Russia's central bank cut its key interest rate to 15 percent on Friday, just one month after a surprise hike, amid calls from government officials and business leaders for a cut to stimulate growth in the country's sanctions-hit economy.
The Central Bank of Russia (CBR) said in a statement that it had taken the decision, "due to the shift in the balance of risks of accelerated consumer price growth and cooling economy."
The Russian Ruble (Unknown: USDRUB=) fell 2.7 percent to trade around 70 rubles against the dollar Friday.
The latest monetary policy decision comes after December's surprise hike in its key interest rate from 10.5 percent to 17 percent as the central bank tried to shore up the weakening ruble and combat inflation. In 2014, price growth was estimated at 11.4 percent, according to Russian statistics agency Rosstat.
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The central bank defended the move, saying the hike had, "resulted in stabilization of inflation and depreciation expectations to the extent the Bank of Russia expected."
It said that the current surge in inflation was driven by the decline in the ruble, but this was "time-limited."
Furthermore, the bank argued that inflationary pressures would be contained by a "decrease in economic activity."
Although it said inflation could rise in the next few months, it added that it expected price growth to have fallen below 10 percent by January 2016, as subdued consumer demand.
One market analyst said the decision was another, "dramatic action taken by the central bank to save its economy."
"The 17 percent interest rate was ridiculous and made no sense for consumers when the economy is consistently moving towards the verge of collapse," Naeem Aslam, chief market analyst at Ava Trade, said in a note Friday. Aslam said the currency could weaken even further to 75 rubles against the dollar.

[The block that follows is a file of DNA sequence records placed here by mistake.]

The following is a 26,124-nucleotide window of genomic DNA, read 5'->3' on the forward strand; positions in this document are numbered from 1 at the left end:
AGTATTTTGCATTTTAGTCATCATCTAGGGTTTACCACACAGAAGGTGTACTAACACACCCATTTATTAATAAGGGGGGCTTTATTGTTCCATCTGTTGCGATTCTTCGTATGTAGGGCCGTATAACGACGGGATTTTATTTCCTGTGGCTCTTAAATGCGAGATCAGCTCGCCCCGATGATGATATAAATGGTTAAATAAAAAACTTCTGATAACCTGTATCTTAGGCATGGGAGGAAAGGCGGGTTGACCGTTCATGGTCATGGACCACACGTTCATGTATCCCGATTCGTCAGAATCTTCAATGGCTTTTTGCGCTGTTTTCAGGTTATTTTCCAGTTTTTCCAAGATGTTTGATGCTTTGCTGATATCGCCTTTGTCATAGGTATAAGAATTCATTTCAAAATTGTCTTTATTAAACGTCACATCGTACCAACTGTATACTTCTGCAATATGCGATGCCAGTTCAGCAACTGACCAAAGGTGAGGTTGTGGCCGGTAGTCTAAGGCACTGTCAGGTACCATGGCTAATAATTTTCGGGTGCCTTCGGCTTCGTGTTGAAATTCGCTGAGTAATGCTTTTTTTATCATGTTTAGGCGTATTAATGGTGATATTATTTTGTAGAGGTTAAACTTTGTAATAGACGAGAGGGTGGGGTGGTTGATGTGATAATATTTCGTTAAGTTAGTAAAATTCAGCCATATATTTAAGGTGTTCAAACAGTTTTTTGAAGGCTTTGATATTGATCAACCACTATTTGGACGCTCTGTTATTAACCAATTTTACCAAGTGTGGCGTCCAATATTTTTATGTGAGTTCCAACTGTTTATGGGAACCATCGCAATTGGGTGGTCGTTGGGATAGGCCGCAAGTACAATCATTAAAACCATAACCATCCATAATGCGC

The decision comes amid pressure for a rate cut from high-profile government ministers, including President Vladimir Putin, who criticized the bank for its last move.
Timothy Ash, head of emerging markets research at Standard Bank, said in a note Friday that the cut could be politically-motivated.
"Not sure what this changing balance of risks is exactly...it all seems pretty similar to when they hiked rates, the only difference is that there is a new deputy governor for monetary policy," he said.
"The move will be seen as politically-driven, and (will cause) further erosion of CBR credibility, which was already badly damaged last year with the shambolic management (or lack of it) of the ruble."
Russia's economy has been severely impacted not only by sanctions imposed on it for its incursions into Ukraine, which have isolated it from international business and trade, but from the falling oil price which has plummeted around 60 percent since June 2014, hurting its exports and revenues. As a consequence, Russia is expected to enter recession in 2015.
Finance Minister Anton Siluanov told CNBC Thursday that he hoped interest rates would be cut, but that the central bank was independent and could not be influenced. Meanwhile, Andrey Kostin, chief executive of Russia's second-largest bank VTB, also said that he hoped the central bank would lower rates, but would do so gradually.
- By CNBC's Holly Ellyatt, follow her on Twitter @HollyEllyatt.